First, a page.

Scientists Discover Potentially Game-Changing Treatment for Dupuytren Disease
The disease affects patient’s hand, bending fingers firmly into the palm and deforming them. It was found to be more common in people of European descent.
Scientists have found a drug that could reverse Dupuytren's disease if applied during the early stages of the illness.
The drug in question, Adalimumab, is used for treating rheumatoid arthritis, but a clinical trial conducted by scientists at Oxford’s Kennedy Institute of Rheumatology has proven its apparent effectiveness against Dupuytren's.
“We are very keen to pursue this,” Professor Jagdeep Nanchahal, a surgeon leading the trial, told The Guardian. "This is a very safe drug and its important patients can access treatment if it’s likely to be effective.”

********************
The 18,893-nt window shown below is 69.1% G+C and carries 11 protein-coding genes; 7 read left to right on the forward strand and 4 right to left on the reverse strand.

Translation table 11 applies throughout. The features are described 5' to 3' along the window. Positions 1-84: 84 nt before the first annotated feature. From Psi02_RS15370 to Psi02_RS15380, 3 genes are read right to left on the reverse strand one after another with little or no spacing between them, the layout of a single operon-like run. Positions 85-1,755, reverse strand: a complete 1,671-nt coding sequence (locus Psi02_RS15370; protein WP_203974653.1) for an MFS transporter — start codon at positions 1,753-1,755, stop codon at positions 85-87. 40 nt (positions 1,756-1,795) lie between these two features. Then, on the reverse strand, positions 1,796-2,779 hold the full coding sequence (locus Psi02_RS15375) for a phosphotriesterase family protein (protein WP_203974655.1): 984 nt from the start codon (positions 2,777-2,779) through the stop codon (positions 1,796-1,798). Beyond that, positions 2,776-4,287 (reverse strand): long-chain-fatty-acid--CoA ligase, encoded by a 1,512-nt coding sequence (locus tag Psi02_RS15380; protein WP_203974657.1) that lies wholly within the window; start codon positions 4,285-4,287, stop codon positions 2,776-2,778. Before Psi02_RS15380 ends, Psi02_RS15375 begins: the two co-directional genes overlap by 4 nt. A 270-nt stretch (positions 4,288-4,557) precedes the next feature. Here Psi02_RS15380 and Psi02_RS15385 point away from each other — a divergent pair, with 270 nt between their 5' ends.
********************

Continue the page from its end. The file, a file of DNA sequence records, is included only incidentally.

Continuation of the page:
The finger-bending condition named after the French surgeon Baron Dupuytren is dubbed "the Viking disease" as it mostly occurs in people of northern European ancestry, with men suffering more than women.
“The problem for patients with bent fingers is that they interfere with daily living: putting your hand in your pocket, putting gloves on, and it can be hard to use a keyboard, and even drive,” Nanchahal said.
The trial involved volunteers receiving one injection of Adalimumab every three months for a year. This led to a reduction in their lumps (which form due to immune cells in the hand driving the production of fibrotic scar tissue) for nine months after the final injection.
In the event of the effect waving off, Nanchahal said it was possible for a patient to come back for another round of four injections.
The new way to treat Dupuytren's could prevent amputations. Scientists are waiting to consult with the Medicines and Healthcare Products Regulatory Agency before implementing their findings in UK health centres.